Open an account via their app, which is available for both iOS and Android. Excellent customer service via in-app messaging.
With the number of startups in the UK expected to grow, new businesses are looking to the banking industry for new and innovative banking products. ANNA is one of the online or mobile banks that does exactly that.
It has a no-fuss, no-nonsense approach to banking and so when it comes to pared-back simplicity, this is the ideal online bank. That said, for a business that grows quickly, it may not be the most scalable or responsive as a result.
Like other banks, Tide offers three packages to business customers so that businesses can scale their accounts as they grow. There is their basic account, Tide Plus and Tide Premium. For a startup, this means that there are stepped options to grow with the bank as your business finances become more complex.
The pay-as-you-go Tide account, the most basic one, has options for more than one card, ideal if you want your team to be able to pay for items. You can also open up to 5 different accounts, great for saving or ring-fencing money when you need to.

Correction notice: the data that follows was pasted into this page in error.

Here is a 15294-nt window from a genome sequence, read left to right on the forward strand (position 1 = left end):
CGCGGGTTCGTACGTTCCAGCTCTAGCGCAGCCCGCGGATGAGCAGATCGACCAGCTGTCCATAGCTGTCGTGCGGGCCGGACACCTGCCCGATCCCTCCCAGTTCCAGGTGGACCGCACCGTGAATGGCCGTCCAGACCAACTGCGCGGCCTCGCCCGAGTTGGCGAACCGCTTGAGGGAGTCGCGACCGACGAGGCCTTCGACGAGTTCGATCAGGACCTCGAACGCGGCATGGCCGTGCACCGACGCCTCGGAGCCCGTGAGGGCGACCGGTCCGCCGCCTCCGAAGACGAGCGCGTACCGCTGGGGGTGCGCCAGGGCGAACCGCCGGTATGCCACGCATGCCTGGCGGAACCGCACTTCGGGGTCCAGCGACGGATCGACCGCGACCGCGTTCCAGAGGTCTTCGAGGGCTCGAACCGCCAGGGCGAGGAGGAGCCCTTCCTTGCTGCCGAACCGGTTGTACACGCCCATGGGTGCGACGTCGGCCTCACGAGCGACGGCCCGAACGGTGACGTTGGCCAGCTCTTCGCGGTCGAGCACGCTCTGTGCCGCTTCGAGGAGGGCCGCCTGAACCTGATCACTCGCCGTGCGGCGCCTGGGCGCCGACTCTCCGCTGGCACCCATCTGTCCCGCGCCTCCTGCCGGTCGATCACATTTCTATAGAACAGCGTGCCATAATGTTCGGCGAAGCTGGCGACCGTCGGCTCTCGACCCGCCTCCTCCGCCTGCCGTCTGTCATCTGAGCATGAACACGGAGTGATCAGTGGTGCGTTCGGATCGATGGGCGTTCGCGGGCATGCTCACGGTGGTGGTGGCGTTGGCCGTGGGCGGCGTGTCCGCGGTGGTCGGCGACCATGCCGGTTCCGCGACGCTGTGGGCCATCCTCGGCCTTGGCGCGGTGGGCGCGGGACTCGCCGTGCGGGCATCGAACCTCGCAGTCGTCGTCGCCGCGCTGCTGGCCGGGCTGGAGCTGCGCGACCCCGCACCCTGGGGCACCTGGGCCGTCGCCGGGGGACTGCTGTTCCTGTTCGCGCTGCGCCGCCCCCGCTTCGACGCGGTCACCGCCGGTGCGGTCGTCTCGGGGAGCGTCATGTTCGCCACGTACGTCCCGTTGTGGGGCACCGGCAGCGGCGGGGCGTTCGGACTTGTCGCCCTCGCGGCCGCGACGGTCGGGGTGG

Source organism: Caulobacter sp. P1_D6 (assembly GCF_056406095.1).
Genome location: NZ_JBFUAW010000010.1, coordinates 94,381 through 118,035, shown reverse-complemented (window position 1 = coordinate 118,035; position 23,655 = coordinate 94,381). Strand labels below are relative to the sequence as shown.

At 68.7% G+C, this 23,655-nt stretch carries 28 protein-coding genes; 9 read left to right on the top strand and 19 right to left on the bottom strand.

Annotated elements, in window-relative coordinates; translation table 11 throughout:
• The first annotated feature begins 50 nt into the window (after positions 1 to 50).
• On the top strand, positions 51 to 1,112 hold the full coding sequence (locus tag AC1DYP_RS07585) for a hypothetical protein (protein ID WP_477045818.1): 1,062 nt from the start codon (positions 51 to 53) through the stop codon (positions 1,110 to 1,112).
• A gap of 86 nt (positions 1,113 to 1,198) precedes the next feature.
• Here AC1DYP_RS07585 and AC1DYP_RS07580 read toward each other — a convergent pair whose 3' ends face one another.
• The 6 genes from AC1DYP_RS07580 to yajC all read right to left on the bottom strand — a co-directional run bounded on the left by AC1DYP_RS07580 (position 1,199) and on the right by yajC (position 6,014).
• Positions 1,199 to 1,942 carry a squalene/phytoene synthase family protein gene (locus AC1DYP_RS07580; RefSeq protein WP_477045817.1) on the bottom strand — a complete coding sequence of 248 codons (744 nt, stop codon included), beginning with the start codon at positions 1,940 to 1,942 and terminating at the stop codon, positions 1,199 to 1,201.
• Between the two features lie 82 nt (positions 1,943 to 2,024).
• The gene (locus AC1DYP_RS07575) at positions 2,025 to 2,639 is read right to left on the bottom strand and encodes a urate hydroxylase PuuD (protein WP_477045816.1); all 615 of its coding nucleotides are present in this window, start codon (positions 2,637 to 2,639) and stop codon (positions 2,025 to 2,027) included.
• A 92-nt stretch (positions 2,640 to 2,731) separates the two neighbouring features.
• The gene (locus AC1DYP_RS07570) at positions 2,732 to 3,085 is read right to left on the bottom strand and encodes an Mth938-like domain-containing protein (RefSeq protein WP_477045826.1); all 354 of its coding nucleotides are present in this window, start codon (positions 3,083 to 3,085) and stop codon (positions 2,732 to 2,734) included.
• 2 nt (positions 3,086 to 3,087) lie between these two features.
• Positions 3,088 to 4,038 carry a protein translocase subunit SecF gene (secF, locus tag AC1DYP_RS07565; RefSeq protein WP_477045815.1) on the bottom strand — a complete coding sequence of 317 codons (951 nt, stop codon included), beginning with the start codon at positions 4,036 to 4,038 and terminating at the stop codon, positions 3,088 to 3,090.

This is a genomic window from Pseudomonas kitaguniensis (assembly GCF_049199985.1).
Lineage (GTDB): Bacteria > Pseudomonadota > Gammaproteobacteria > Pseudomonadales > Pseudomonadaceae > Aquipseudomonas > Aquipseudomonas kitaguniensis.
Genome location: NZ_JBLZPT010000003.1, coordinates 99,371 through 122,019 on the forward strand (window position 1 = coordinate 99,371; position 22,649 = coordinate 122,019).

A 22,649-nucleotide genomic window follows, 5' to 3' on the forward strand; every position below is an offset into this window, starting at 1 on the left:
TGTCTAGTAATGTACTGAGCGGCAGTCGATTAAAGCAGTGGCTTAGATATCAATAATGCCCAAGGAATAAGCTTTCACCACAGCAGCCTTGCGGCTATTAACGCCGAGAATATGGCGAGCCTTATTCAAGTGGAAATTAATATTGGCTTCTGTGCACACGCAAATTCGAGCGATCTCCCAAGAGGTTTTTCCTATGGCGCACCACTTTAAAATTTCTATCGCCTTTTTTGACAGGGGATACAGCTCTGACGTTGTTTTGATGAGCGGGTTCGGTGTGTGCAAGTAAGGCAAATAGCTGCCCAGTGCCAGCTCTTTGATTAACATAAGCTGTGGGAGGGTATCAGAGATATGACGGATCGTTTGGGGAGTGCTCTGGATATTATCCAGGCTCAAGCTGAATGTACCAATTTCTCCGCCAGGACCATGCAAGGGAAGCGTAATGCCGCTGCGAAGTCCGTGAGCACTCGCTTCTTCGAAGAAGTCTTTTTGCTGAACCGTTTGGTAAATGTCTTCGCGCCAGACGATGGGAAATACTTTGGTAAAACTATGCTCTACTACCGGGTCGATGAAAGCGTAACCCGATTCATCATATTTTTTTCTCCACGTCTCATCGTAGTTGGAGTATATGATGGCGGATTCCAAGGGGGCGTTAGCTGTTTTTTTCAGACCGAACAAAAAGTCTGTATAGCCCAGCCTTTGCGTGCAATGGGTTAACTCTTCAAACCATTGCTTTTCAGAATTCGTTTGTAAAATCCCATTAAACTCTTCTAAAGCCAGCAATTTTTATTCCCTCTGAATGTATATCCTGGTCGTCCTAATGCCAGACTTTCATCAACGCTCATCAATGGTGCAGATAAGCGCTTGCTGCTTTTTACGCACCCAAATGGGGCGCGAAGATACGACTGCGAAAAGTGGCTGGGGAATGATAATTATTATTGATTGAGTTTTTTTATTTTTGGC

Fourth on our list of startup bank account providers is a high street bank, the Yorkshire Bank. Widely lauded for its free 25 months of banking for new business customers, there are many plus points to considering this bank for a startup account.
But, if you want a responsive app or digital access to your account, then this may not be the account for your startup. Customer phone support is excellent, however, and they are making moves to improve their digital presences.
Mettle (by NatWest)
NatWest, part of the Royal Bank of Scotland, is one of the Big Four high street banks and, as you would expect, has a range of account options for business customers.
Mettle is their answer to the challenge laid down by online and mobile banks. Started in 2019, it promises to help startups and small businesses scale when they need to and have control of their finances, online and in-app.
Packed full of features, it’s no wonder that Cashplus Busines is attracting a lot of attention. It does have an annual fee, however, but for new customers, this is refunded at the end of the first year.
If you have poor personal credit, then the fact that they make no credit checks will be attractive. With an accessible app and website, keeping tight control of your business finances in the early months of business is relatively simple.
Another challenger bank that is making waves for all the right reasons, Revolut offers a great account for startups. It has all the usual features, with its costs and fees on a par with its main online banking rivals. Where it does differ is the efficient and secure sending of different currencies.
It’s also the only bank on the list that is set up for eCommerce customers. It will easily accept payments from your checkout page with plugins from WooCommerce, Magento 2.0 and PrestaShop.